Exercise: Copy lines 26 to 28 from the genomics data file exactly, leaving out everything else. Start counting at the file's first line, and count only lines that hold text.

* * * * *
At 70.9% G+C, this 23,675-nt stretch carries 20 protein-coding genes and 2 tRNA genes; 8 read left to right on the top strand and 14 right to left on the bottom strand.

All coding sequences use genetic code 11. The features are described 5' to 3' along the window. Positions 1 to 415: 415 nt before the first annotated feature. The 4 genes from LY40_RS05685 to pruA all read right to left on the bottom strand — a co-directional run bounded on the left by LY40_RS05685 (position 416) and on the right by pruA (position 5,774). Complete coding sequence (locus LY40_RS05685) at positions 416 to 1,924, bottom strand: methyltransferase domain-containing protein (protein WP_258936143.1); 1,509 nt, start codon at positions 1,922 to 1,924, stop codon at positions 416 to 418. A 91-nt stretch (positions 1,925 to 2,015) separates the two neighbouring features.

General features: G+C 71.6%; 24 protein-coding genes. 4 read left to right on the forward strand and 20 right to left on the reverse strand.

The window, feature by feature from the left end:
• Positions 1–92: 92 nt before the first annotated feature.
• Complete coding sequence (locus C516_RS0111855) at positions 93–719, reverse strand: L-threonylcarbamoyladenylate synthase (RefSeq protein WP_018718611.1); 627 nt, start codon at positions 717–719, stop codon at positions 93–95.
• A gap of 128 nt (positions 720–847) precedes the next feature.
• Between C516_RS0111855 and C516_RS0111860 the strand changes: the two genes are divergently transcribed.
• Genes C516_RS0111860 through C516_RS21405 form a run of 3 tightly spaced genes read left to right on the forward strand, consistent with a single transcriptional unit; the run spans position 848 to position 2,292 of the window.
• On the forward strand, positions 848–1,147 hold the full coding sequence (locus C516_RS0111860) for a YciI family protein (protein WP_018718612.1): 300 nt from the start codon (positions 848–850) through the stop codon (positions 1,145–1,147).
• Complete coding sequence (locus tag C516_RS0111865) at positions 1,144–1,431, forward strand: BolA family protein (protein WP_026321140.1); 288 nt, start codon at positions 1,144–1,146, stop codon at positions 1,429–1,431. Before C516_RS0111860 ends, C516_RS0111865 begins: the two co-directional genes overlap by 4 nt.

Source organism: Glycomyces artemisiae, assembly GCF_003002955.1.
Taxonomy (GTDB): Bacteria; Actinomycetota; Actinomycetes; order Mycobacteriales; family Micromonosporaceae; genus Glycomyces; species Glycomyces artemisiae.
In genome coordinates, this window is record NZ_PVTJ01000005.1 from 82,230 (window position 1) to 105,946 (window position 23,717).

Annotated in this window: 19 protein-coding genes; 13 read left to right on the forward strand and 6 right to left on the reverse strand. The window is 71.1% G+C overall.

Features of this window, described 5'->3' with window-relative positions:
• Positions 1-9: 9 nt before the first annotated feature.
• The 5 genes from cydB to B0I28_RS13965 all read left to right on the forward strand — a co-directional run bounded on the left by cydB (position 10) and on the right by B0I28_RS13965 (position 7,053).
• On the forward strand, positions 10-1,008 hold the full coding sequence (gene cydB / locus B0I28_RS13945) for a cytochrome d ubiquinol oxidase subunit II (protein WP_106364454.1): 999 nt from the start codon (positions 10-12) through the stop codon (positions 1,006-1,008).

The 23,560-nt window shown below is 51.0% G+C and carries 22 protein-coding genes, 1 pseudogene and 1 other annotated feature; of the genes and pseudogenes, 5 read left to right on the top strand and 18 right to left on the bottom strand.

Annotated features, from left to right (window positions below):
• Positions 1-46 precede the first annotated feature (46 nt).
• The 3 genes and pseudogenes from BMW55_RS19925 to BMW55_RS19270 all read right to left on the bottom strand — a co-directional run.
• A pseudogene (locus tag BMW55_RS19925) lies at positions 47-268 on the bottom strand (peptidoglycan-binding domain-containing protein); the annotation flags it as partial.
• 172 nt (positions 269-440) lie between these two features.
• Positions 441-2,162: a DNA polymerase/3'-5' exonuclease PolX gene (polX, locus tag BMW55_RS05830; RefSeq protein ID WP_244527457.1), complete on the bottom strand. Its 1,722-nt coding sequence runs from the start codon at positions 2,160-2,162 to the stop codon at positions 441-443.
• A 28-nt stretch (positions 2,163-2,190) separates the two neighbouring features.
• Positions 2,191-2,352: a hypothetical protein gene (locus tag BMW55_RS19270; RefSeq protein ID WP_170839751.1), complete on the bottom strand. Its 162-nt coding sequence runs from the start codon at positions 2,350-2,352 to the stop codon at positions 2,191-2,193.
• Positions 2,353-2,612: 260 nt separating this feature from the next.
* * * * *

• Positions 441-2,162: a DNA polymerase/3'-5' exonuclease PolX gene (polX, locus tag BMW55_RS05830; RefSeq protein ID WP_244527457.1), complete on the bottom strand. Its 1,722-nt coding sequence runs from the start codon at positions 2,160-2,162 to the stop codon at positions 441-443.
• A 28-nt stretch (positions 2,163-2,190) separates the two neighbouring features.
• Positions 2,191-2,352: a hypothetical protein gene (locus tag BMW55_RS19270; RefSeq protein ID WP_170839751.1), complete on the bottom strand. Its 162-nt coding sequence runs from the start codon at positions 2,350-2,352 to the stop codon at positions 2,191-2,193.